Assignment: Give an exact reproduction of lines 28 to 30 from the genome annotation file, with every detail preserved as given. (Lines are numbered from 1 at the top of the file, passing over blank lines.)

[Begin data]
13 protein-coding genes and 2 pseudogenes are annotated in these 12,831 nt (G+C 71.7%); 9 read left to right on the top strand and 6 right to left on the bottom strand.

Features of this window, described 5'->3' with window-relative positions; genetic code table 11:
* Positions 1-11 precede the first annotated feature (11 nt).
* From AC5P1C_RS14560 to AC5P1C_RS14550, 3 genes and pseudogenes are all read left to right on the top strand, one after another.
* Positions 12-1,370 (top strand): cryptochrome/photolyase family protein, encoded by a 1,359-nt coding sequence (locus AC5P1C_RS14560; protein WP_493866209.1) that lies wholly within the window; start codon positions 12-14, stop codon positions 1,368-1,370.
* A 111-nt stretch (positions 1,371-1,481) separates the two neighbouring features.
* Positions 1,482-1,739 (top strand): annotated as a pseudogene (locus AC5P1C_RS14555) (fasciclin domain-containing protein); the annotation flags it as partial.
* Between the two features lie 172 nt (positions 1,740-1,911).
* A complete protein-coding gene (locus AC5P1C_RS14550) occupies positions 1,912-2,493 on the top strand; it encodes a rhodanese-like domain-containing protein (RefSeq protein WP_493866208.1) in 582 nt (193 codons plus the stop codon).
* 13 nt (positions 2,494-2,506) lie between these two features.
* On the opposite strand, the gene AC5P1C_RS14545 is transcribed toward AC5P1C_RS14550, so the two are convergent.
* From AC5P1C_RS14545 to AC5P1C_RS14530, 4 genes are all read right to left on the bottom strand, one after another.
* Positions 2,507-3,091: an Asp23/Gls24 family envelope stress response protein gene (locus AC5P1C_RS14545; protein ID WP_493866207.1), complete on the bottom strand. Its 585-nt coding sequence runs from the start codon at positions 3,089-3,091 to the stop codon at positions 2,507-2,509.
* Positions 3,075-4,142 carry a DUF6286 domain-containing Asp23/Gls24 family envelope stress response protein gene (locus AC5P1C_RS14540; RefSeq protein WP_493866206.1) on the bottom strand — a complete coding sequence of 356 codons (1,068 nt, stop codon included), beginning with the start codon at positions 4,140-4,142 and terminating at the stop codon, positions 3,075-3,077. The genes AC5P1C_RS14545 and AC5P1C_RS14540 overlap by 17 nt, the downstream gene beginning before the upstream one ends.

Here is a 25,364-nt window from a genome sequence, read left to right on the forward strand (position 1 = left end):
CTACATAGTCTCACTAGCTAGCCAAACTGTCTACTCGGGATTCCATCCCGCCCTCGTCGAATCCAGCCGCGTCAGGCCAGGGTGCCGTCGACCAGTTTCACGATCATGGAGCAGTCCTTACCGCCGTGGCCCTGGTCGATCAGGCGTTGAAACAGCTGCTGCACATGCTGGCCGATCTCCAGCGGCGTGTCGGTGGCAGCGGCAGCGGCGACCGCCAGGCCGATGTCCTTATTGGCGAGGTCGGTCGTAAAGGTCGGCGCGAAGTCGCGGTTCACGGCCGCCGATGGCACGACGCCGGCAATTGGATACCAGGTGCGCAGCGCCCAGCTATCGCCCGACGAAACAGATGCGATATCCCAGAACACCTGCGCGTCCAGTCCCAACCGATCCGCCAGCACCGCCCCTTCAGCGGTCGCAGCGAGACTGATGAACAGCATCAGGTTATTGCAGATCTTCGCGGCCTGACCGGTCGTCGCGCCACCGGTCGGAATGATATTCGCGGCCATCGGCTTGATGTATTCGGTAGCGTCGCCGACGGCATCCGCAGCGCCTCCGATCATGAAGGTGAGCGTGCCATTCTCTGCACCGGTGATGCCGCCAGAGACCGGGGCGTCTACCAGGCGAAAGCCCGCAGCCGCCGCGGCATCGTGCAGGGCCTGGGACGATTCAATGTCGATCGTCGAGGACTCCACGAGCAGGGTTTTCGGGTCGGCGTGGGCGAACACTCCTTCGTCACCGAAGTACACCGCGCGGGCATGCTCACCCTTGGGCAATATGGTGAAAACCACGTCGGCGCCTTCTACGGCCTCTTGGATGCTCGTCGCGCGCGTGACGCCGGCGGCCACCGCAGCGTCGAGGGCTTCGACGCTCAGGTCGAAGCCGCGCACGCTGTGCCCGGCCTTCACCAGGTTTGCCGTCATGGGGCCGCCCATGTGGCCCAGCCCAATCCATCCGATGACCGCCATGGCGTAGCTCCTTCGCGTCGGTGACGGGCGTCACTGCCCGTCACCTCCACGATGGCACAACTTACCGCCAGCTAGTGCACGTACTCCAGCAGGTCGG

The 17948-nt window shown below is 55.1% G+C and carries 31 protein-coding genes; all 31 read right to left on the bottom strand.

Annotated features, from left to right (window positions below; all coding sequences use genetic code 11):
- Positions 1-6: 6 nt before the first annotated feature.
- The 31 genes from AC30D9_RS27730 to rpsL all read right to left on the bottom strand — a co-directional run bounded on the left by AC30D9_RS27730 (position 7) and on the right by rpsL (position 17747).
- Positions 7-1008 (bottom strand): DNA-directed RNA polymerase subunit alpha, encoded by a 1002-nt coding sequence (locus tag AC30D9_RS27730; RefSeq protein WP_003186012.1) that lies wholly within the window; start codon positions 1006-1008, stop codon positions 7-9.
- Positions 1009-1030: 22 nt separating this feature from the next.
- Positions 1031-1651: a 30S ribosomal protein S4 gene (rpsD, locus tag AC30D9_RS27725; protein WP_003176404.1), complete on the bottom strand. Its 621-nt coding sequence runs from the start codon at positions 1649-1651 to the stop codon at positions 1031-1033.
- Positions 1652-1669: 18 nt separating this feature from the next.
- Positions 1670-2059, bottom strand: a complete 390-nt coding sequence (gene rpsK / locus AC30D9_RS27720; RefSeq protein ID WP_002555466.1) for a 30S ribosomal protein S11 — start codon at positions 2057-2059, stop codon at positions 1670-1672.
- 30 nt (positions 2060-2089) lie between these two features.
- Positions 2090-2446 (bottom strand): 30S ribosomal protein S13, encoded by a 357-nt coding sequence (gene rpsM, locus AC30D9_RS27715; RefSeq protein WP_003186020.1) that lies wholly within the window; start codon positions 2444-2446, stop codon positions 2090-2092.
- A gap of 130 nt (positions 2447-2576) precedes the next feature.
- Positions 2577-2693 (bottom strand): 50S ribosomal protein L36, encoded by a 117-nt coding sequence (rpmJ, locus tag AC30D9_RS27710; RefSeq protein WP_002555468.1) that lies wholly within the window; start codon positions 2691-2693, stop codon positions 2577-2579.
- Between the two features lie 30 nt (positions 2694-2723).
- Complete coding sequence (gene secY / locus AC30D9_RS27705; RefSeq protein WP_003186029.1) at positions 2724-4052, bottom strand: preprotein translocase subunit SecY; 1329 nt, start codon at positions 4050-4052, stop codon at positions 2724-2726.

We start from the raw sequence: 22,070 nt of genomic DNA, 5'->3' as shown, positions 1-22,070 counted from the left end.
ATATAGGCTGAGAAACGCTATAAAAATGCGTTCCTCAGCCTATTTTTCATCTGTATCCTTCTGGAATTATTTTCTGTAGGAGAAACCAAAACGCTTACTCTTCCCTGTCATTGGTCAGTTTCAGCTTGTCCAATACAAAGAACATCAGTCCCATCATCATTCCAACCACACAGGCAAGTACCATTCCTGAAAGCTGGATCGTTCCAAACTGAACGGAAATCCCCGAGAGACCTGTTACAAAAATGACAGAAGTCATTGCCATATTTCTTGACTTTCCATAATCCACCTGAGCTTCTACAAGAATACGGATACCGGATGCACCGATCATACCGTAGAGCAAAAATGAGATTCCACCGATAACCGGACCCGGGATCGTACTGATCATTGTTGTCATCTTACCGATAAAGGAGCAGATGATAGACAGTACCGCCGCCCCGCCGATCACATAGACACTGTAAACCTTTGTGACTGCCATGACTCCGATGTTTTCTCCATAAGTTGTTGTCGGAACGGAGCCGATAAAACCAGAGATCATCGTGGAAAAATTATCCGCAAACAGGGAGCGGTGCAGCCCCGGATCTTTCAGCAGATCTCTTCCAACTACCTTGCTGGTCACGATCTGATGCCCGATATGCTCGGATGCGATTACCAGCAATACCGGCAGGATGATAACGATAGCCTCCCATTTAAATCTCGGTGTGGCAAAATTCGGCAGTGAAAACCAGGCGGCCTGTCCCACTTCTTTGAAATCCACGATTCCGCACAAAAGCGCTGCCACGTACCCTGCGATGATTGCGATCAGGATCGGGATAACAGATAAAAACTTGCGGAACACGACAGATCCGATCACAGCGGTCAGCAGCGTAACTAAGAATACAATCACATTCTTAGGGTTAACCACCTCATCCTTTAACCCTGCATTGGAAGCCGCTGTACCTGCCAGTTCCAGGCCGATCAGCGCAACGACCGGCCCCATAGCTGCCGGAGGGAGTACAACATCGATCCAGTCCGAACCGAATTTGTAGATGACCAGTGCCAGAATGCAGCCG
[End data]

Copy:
- A gap of 130 nt (positions 2447-2576) precedes the next feature.
- Positions 2577-2693 (bottom strand): 50S ribosomal protein L36, encoded by a 117-nt coding sequence (rpmJ, locus tag AC30D9_RS27710; RefSeq protein WP_002555468.1) that lies wholly within the window; start codon positions 2691-2693, stop codon positions 2577-2579.
- Between the two features lie 30 nt (positions 2694-2723).